Face to economic crisis, rivalry and rapid technologic evolution, many large pharmaceutical firms adopted the corporate strategy of downsizing by laying off a great number of employees (Essays, 2018). In 2007, because of economic crisis, nearly 80,000 workers lost their jobs; several mergers took place such as Merck-Shering, Pfitzer-Whyeth and Roche-Genentech. Other pharmaceutical firms such as Amgen, Genetech and Gilead fall into capital lack, and obliged to reduce corporate costs through staff cuts.
Amylin, at the end of 2008, face to a sharp decline in diabetes drug sales, cut 340 jobs; and then continued to close 200 agencies in mid-2009. Also, in 2009, Sepraror fired 20% of the workforce and closed more than 410 sales agencies; Allergan reduced the workforce by 5%; Oscient cut about 100 jobs in February 2009, and 180 jobs in June 2009. Xenoport, a pharmaceutical firm headquartered in San Jose, announced to cut 222 employees in objective of saving 15.6 million USD in each year for investing in future drug products. In 2011, Exelis, a biotechnological leader cut about 40% of its workforce by saving nearly 90 million USD in order to finance the final development stage of anti-cancer drugs such as XL184, XL147 and XL165.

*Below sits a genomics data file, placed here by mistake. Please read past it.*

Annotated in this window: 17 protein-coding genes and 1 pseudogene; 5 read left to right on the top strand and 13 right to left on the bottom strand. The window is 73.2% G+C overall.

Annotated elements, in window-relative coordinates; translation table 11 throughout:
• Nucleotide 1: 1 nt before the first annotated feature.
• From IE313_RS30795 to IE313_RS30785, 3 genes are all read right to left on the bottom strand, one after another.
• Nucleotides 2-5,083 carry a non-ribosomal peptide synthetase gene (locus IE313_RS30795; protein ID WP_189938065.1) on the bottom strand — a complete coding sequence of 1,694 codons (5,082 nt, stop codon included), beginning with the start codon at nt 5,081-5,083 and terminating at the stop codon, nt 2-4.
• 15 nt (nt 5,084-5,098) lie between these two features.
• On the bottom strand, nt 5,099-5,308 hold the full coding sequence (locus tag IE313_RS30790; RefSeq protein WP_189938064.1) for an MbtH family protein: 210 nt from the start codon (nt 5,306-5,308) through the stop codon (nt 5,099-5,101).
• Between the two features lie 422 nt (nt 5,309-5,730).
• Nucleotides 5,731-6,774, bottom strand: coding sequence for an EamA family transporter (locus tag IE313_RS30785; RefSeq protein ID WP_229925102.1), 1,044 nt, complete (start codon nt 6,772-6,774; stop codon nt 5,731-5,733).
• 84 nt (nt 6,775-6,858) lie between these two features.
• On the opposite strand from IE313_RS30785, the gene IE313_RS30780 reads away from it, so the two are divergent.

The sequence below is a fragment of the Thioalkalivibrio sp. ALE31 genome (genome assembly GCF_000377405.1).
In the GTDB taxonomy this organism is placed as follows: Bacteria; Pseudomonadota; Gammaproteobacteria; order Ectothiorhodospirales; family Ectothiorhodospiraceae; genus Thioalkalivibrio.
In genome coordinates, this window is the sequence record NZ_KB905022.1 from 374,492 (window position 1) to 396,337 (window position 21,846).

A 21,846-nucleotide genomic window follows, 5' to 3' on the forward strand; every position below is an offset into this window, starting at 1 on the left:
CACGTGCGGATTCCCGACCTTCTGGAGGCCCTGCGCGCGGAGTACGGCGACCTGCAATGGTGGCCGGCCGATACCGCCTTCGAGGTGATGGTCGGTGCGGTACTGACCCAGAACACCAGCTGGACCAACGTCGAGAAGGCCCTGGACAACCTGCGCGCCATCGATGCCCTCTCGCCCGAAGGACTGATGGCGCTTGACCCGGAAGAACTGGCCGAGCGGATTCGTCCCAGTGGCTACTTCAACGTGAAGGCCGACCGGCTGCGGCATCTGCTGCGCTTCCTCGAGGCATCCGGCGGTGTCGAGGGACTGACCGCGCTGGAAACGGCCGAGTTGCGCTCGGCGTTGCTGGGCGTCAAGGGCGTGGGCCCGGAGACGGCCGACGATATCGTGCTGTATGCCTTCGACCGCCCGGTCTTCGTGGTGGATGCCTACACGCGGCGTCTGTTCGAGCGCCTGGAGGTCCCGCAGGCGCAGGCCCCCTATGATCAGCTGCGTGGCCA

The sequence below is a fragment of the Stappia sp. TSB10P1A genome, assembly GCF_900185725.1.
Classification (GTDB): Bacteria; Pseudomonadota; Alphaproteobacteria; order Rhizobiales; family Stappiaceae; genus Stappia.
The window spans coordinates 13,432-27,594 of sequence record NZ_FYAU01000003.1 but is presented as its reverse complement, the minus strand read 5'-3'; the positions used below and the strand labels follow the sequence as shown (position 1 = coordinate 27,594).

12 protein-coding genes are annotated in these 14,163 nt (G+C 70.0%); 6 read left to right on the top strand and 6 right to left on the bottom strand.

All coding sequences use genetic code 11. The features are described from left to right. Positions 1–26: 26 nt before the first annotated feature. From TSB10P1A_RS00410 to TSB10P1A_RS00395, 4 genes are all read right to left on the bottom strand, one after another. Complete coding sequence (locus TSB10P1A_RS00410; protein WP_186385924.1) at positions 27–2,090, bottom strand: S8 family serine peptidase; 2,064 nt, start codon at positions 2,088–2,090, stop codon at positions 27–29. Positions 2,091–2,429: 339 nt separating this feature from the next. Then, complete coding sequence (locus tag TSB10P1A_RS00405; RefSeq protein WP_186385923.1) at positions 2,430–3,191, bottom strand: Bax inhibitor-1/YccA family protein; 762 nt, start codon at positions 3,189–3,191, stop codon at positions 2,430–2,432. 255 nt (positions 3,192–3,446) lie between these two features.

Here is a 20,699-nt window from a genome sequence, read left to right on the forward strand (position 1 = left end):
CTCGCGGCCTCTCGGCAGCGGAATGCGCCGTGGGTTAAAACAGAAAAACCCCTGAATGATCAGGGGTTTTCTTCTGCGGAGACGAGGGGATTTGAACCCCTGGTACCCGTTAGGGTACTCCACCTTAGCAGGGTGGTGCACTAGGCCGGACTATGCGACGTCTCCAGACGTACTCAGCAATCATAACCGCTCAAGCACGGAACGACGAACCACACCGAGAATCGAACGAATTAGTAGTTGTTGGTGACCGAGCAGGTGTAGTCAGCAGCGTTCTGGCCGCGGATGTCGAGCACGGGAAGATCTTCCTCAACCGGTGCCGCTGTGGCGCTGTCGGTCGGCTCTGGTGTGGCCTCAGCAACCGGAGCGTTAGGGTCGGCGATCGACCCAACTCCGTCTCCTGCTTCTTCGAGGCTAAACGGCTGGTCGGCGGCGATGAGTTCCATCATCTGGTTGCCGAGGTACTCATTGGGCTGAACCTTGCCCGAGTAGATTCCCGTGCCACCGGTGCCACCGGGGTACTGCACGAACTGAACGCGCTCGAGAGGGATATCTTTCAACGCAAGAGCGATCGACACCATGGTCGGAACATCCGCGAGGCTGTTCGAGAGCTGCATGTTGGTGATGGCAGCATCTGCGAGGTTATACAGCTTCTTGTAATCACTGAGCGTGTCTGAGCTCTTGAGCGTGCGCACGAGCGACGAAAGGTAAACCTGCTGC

However, it has not been clear whether the downsizing strategy contributes positive or negative firm performance in pharmaceutical industry. Although the staff cuts consist in the underperforming ones, some good skilled staffs are still cut for minimizing costs. This makes the poor situation in pharmaceutical industry because of the fact that the process of developing any drug takes up to 15 years, that requires great commitment and development of high qualified, specialized and experienced staff in a group (Essays, 2018).